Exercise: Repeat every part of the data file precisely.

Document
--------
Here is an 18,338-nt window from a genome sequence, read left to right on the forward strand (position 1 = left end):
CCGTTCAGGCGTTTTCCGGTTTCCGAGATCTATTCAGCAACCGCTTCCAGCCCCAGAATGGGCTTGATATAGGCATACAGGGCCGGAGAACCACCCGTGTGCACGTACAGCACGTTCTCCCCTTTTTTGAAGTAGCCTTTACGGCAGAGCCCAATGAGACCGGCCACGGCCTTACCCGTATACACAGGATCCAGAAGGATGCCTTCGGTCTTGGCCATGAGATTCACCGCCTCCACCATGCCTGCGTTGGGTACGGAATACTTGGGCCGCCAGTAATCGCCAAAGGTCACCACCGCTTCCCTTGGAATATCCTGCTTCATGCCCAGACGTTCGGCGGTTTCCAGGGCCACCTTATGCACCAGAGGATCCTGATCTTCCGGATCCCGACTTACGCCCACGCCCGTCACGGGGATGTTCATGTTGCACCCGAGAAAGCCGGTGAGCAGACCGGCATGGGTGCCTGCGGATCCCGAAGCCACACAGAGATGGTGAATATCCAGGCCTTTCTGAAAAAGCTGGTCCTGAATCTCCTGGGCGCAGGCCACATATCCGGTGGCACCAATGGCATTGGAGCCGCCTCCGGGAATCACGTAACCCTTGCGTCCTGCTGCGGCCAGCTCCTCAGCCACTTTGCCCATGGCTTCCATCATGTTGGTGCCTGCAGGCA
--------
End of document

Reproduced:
Here is an 18,338-nt window from a genome sequence, read left to right on the forward strand (position 1 = left end):
CCGTTCAGGCGTTTTCCGGTTTCCGAGATCTATTCAGCAACCGCTTCCAGCCCCAGAATGGGCTTGATATAGGCATACAGGGCCGGAGAACCACCCGTGTGCACGTACAGCACGTTCTCCCCTTTTTTGAAGTAGCCTTTACGGCAGAGCCCAATGAGACCGGCCACGGCCTTACCCGTATACACAGGATCCAGAAGGATGCCTTCGGTCTTGGCCATGAGATTCACCGCCTCCACCATGCCTGCGTTGGGTACGGAATACTTGGGCCGCCAGTAATCGCCAAAGGTCACCACCGCTTCCCTTGGAATATCCTGCTTCATGCCCAGACGTTCGGCGGTTTCCAGGGCCACCTTATGCACCAGAGGATCCTGATCTTCCGGATCCCGACTTACGCCCACGCCCGTCACGGGGATGTTCATGTTGCACCCGAGAAAGCCGGTGAGCAGACCGGCATGGGTGCCTGCGGATCCCGAAGCCACACAGAGATGGTGAATATCCAGGCCTTTCTGAAAAAGCTGGTCCTGAATCTCCTGGGCGCAGGCCACATATCCGGTGGCACCAATGGCATTGGAGCCGCCTCCGGGAATCACGTAACCCTTGCGTCCTGCTGCGGCCAGCTCCTCAGCCACTTTGCCCATGGCTTCCATCATGTTGGTGCCTGCAGGCA